Health care directives allow you to stay in control of your health, even when you are unconscious or in a coma. The Living Will Declaration ("Living Will") and the Health Care Power of Attorney ("HCPOA") are very important documents to include in your estate plan.
The Living Will and HCPOA are referred to as "health care directives" because they "direct" your physician on two important health-care topics: (1) who will make your health care decisions for you if you are unable to make those decisions yourself, and (2) your wishes for life-sustaining treatment. These documents can alleviate stress for your family members and reduce family conflict because you have made your wishes known.
A Living Will is often confused with a Last Will and Testament. They are very different documents, however. A Last Will and Testament states who will inherit your probate assets, nominates an Executor, waives bond for the Executor, etc. The purpose of a Living Will is to state your wish that your dying not be artificially prolonged. You remain in control by declaring that if you are permanently unconscious or in a terminal condition, you do not want to be given life-sustaining treatment. You can also authorize the refusal or withdrawal of a feeding tube under certain circumstances.
If you are unable to make informed medical decisions, the Living Will is supposed to be honored if you meet the medical criteria. Two physicians must agree that either: (1) you are permanently unaware of yourself and your surroundings, or (2) you cannot recover from an irreversible, incurable, and untreatable condition, and death is likely to occur within a relatively short time if you do not receive life-sustaining treatment. If the Living Will is going to be used, your physician will make reasonable efforts to notify one of the persons you list as a "Contact" in your Living Will.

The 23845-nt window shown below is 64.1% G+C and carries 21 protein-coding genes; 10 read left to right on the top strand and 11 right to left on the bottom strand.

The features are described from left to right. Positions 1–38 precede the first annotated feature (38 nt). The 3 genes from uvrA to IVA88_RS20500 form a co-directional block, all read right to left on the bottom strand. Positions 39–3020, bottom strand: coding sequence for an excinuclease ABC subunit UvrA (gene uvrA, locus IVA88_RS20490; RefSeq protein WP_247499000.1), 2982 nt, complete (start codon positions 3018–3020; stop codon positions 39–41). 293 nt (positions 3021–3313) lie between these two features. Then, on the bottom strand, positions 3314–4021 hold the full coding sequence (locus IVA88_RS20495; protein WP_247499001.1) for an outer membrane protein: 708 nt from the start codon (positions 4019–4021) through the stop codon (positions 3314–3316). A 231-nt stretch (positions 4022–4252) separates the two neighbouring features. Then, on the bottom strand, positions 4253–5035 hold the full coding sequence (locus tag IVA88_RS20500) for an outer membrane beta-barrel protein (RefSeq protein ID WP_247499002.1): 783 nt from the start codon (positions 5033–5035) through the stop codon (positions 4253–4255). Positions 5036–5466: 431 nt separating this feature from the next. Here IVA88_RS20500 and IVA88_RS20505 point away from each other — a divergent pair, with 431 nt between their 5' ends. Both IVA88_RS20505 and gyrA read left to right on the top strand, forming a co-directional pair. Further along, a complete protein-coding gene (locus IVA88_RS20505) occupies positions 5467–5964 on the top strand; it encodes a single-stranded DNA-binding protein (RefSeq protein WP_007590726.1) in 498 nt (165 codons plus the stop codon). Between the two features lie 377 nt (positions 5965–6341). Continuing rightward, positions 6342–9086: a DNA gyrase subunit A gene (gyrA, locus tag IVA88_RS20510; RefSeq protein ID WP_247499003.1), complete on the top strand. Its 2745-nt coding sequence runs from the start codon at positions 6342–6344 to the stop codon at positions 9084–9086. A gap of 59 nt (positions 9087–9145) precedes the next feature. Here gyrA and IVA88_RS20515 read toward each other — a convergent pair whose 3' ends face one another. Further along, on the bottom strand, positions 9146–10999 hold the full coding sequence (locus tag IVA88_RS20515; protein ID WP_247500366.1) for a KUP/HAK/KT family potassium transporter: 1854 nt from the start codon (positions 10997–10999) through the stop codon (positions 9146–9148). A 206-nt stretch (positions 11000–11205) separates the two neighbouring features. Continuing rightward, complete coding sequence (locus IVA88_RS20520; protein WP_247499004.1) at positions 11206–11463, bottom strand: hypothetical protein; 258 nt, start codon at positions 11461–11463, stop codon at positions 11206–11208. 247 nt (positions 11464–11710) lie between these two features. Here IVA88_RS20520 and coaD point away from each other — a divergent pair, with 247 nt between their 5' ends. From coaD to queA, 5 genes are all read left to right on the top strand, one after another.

Having a Living Will does not mean you will not be given comfort care, however. Measures will be taken to relieve your pain or discomfort, but not to postpone your death.
The purpose of the HCPOA is to appoint someone to make health care decisions for you. It goes into effect only when you are unable to make health care decisions for yourself. A court does not need to declare you incompetent for the HCPOA to take effect. The person you name as your agent will make health care decisions for you based on your instructions and wishes and what is in your best interest.
In Ohio, the "State of Ohio Health Care Power of Attorney" and "State of Ohio Living Will Declaration" are widely used and recognized. I recommend them to every one of my estate planning clients. Many hospitals ask their patients if they have health care directives, and for those who don't, they often provide assistance in completing both forms.
The forms must be signed either before two independent witnesses or a Notary Public. You can give copies of these documents to your primary care physician and have them scanned into your medical chart at the hospital.
If you wish to be an organ donor, you can also complete, sign, and mail the accompanying Donor Registry Enrollment Form to the Ohio Bureau of Motor Vehicles. The donor form allows you to direct which organs are to be made available for donation and for what purposes your organs can be used. The donor form must be signed in the presence of two witnesses.
One word of caution: You need to make sure that your HCPOA contains a HIPAA release. Without this release, your agent may not receive all your personal health information. You can either sign a separate HIPAA release or add an additional instruction in the HCPOA that your agent is authorized to receive all your health information protected under the Health Insurance Portability and Accountability Act ("HIPAA").
Maria Shinn has 20 years of experience in estate planning. You can contact her to discuss health care directives, Wills, Living Trusts, and POAs for you or your loved one.